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The last regular Faculty of Arts and Sciences (FAS) meeting of the academic year, on May 1, docketed to focus on routine business (approving future courses, authorizing two new College engineering concentrations), instead veered in another direction entirely. The prior Friday, faculty members had received a message forwarded by Dean Michael D. Smith from the provost, Alan Garber, matter-of-factly advising of “The University’s recent decision to discontinue its relationship with the Financial Planning Group (FPG) at the end of the fiscal year,” because “[n]ew federal regulations…do not allow the University” to pay FPG directly for services provided to faculty, particularly any “investment advice.” In place of personal financial-planning sessions, the provost’s memo suggested, faculty members could use the 800 numbers of Fidelity, TIAA-CREF, and Vanguard (Harvard’s retirement-and thrift-plan investment managers), and those companies’ wealth-management units; or maintain their relationship with their FPG advisers (at their own expense). Similar notes went to the deans of other Harvard schools. With that, a financial-planning service available to all benefits-eligible Harvard faculty members was ended.

Both the substance and manner of the announcement seemed to infuriate faculty members, who submitted multiple questions in advance and engaged in a contentious debate moderated by President Drew Faust (she presides at FAS meetings), who referred queries to Garber. Alexander Rehding, Peabody professor of music and chair of the department, presented a letter signed by 48 professors who noted the value of the planning services “in a great variety of situations” (including financial decisions after relocating from another university, purchasing a house, raising a family, and retirement). Some of those situations—figuring out how to live in a high-cost area like Boston, when to assume emeritus status—obviously bear on faculty recruitment and renewal. Others cut close to the bone personally: Rehding announced that he was on leave to care for infant twins—and needed to figure out how to cover more than $50,000 for Harvard-affiliated daycare. If the change was not a cost-cutting measure, he asked, why not adjust salaries to cover the fees faculty members would now have to pay to FPG advisers? He also inquired about the feasibility of a waiver, clarifying the faculty member-adviser relationship, that would resolve legal objections to continuing the FPG service.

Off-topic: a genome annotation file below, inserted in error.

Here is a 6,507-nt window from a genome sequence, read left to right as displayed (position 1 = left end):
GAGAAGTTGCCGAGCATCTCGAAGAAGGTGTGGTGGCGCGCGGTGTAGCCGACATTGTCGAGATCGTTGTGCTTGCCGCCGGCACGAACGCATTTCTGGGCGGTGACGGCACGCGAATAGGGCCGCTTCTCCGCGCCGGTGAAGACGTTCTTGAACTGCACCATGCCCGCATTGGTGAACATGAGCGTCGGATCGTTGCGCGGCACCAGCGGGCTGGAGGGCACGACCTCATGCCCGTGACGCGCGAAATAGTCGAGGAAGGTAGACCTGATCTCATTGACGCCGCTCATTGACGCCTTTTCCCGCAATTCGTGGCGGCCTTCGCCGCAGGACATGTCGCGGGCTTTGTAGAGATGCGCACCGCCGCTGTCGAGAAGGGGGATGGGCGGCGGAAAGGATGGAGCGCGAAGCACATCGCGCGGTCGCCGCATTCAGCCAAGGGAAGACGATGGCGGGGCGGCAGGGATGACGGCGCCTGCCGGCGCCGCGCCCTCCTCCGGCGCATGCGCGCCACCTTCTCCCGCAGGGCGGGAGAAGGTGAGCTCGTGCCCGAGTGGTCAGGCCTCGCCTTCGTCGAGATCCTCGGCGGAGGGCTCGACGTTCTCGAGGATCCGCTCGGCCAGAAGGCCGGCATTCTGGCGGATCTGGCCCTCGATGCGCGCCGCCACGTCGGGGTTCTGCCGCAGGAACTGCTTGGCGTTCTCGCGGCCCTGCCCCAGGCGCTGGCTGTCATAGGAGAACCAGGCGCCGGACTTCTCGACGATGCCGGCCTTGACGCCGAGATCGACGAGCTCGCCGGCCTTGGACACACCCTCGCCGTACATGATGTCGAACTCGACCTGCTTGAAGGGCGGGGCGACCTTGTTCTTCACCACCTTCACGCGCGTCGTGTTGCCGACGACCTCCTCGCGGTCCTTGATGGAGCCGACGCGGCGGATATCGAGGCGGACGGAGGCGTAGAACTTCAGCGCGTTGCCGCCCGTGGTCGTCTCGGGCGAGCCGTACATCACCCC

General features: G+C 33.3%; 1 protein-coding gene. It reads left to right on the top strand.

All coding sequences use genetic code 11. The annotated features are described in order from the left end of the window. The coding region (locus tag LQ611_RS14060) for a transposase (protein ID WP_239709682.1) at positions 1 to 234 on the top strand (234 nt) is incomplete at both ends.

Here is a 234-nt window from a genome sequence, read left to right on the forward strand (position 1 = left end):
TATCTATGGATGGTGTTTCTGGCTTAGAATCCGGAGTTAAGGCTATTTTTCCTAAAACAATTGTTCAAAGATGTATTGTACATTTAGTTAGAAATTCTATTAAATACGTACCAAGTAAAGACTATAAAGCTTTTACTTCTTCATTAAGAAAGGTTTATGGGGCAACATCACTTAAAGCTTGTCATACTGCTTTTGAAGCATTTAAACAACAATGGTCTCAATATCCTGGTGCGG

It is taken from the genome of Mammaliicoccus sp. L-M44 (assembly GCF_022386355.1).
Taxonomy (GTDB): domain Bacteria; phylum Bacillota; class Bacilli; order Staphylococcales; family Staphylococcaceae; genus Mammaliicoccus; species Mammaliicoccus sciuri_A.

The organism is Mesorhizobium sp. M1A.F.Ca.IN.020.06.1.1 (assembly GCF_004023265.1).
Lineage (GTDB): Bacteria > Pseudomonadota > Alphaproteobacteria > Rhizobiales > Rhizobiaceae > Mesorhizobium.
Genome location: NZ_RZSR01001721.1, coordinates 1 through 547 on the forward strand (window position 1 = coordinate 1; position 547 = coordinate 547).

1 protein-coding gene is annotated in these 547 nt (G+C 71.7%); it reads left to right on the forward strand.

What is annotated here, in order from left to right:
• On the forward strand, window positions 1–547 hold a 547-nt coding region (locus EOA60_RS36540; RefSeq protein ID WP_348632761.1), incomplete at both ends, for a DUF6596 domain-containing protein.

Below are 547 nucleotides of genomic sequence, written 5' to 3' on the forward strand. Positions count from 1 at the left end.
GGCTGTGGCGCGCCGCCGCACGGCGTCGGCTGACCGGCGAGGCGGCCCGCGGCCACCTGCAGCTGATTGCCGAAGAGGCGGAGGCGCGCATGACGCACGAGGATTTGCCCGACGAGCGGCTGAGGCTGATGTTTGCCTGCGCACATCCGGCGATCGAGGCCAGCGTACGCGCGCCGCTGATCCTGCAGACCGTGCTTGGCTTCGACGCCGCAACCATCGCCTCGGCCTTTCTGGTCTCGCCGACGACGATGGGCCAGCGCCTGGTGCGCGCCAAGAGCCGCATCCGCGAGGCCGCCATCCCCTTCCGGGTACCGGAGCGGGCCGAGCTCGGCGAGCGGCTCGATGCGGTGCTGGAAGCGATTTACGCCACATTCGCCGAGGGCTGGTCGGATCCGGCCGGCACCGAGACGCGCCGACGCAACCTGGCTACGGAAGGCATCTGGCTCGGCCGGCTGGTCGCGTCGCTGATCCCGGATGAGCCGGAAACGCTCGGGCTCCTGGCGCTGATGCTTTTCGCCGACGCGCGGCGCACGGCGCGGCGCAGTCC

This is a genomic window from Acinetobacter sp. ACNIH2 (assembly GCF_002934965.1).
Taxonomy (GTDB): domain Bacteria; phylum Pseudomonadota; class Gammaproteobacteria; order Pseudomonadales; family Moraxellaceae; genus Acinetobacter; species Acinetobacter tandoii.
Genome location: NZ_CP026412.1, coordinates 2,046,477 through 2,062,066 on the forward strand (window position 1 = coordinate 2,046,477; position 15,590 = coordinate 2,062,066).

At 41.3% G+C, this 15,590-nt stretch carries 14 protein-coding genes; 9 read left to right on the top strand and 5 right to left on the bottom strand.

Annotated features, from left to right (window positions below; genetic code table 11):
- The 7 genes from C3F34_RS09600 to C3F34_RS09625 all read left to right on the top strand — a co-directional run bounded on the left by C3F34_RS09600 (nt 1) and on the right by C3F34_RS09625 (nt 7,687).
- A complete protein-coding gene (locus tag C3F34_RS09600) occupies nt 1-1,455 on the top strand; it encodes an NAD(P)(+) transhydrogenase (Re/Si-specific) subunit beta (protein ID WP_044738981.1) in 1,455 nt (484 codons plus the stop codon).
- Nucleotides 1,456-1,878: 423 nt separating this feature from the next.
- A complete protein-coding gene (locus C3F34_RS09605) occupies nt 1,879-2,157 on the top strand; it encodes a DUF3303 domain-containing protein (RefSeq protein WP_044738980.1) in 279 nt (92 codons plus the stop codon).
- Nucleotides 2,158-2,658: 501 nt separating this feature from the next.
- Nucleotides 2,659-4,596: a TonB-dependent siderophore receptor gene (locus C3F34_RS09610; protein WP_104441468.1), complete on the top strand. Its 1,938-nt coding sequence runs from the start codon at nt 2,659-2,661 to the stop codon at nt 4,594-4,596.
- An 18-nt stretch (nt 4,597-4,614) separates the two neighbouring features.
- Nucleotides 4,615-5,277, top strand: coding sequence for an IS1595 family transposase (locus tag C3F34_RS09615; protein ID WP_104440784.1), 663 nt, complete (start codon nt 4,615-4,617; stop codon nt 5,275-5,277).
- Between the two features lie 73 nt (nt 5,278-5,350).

Francke professor of German art and culture Jeffrey F. Hamburger, who signed the letter, expressed concern that terminating the advisory services without an adequate replacement would harm recruiting efforts. Professor of German Peter Burgard, another signer, began his statement by noting, playfully, “It is perhaps appropriate that today is May 1st, given that what we have here is something like a conflict between work force and management.” He sought clarification of the regulations Garber alluded to; questioned whether FPG actually provided the “investment advice” it was said to offer; challenged the withdrawal of a faculty benefit without consultation; recounted unsatisfactory, superficial prior interactions with the service representatives of the retirement-account vendors to whom faculty are now being directed; raised concern about the adverse effect on retirements of withdrawing advisory services; and asked for a delay in the termination of FPG so that faculty members could be consulted.